10. A trial court's failure to instruct the jury on the specific purpose for admission of evidence under K.S.A. 60-455 is reviewed for clear error if the defendant did not ask for such an instruction.
11. Jury instructions are clearly erroneous if the appellate court finds there is a real possibility the jury would have rendered a different verdict if the trial error had not occurred.
12. Under the facts of this case, the trial court did not err in giving the pattern jury instruction on eyewitness identification, PIK Crim. 3d 52.20.
13. When two or more defendants are jointly charged with any crime, the court may order a separate trial for any one defendant when requested by such defendant or by the prosecuting attorney.
14. Severance lies within the discretion of the trial court. However, severance should occur when a defendant has established there would be actual prejudice if a joint trial occurred. Accordingly, if a defendant's motion to sever is denied, on appeal he or she has the burden of establishing that there would be actual prejudice and thus discretion was abused.
15. The factors to be considered in determining whether there is sufficient prejudice to mandate severance are: (1) the defendants have antagonistic defenses; (2) important evidence in favor of one of the defendants which would be admissible in a separate trial would not be allowed in a joint trial; (3) evidence incompetent as to one defendant and introducible against another would work prejudicially to the former with the jury; (4) a confession by one defendant, if introduced and proved, would be calculated to prejudice the jury against the others; and (5) one of the defendants who could give evidence for the whole or some of the other defendants would become a competent and compellable witness on the separate trials of such other defendants.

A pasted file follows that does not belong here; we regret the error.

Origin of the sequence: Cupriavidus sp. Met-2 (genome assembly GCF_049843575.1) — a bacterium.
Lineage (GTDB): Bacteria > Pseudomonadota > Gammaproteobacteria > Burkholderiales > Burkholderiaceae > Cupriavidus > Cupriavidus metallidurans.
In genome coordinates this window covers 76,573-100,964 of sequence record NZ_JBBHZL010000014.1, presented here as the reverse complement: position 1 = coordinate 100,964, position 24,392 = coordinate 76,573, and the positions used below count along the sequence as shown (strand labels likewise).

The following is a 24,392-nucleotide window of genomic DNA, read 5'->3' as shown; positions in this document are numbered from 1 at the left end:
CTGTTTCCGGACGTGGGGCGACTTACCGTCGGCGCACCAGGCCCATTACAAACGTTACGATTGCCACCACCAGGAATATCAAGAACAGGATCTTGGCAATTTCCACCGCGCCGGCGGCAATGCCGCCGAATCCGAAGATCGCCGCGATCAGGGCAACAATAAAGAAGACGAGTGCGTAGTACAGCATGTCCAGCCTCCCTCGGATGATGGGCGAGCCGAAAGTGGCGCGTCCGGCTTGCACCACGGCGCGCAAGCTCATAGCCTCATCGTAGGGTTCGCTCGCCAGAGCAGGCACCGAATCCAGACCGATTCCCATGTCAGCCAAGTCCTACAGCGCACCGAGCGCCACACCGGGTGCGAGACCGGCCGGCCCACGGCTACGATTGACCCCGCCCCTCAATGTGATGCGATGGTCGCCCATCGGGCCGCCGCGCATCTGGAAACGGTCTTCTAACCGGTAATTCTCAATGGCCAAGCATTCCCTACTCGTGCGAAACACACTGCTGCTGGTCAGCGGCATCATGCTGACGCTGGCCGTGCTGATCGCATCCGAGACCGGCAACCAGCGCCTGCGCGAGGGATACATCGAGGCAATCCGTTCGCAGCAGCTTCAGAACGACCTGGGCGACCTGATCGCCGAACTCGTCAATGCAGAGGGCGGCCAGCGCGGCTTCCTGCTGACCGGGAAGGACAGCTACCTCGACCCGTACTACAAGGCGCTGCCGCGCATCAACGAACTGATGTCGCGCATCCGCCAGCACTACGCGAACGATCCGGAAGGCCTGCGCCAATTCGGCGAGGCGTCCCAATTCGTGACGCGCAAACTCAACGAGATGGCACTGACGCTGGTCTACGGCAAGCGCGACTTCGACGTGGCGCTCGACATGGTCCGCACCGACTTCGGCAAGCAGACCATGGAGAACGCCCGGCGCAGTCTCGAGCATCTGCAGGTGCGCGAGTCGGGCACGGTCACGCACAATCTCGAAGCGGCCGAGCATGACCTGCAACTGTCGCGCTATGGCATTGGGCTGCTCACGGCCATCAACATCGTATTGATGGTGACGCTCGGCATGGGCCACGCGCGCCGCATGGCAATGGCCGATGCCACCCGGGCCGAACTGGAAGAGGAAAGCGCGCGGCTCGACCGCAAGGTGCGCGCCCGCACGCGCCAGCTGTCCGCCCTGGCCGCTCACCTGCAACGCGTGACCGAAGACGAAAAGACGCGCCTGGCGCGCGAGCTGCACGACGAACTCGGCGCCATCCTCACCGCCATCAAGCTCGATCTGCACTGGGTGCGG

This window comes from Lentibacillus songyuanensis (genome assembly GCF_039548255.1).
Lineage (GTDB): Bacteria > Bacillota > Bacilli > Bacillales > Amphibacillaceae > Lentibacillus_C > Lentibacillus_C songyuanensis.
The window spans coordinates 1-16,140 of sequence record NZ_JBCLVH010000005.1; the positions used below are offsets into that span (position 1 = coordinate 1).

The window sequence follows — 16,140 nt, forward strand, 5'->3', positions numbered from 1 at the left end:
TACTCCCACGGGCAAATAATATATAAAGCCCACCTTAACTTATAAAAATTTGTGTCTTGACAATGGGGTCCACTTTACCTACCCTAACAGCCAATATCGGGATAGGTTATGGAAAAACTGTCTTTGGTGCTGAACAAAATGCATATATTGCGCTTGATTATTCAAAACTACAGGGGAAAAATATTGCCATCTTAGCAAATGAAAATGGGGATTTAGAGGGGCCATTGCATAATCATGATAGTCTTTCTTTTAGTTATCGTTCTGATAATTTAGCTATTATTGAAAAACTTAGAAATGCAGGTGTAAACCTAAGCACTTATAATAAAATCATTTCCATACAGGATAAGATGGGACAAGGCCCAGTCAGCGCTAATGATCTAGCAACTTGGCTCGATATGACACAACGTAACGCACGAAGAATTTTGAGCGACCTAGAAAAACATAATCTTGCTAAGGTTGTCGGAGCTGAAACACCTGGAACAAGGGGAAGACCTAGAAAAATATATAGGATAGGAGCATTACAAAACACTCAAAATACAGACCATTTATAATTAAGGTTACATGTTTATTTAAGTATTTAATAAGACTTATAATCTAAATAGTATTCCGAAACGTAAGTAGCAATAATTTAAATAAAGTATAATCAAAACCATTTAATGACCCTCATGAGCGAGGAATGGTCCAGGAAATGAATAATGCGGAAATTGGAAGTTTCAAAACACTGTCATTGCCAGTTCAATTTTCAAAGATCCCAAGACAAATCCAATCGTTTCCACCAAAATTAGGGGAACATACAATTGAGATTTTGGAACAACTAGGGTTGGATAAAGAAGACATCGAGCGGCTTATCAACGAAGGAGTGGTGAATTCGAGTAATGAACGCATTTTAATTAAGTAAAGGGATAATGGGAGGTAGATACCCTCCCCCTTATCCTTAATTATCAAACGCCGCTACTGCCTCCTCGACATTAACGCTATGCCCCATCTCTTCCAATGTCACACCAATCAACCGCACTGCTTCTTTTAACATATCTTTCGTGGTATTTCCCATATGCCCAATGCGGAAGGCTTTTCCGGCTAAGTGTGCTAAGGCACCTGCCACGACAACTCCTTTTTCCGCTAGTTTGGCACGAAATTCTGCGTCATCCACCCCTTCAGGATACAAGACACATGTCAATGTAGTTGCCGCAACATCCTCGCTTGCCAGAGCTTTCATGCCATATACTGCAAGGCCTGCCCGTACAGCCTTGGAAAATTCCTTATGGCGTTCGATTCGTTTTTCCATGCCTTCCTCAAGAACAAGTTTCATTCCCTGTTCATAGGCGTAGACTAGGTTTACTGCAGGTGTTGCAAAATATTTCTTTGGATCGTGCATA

16. Antagonistic defenses occur when each defendant is attempting to convict the other or where the defenses conflict to the point of being mutually exclusive or irreconcilable.
17. The presentation of evidence by one defendant which is inconsistent with the evidence presented by another defendant does not make the defenses antagonistic.
18. A jury is presumed to follow the instructions given to it.
19. A trial court must instruct the jury on a lesser included offense where there is some evidence which would reasonably justify a conviction of the lesser offense. However, the duty to so instruct arises only where there is evidence supporting the lesser crime. An instruction on a lesser included offense is not required if the jury could not reasonably convict the defendant of the lesser included offense based on the evidence presented.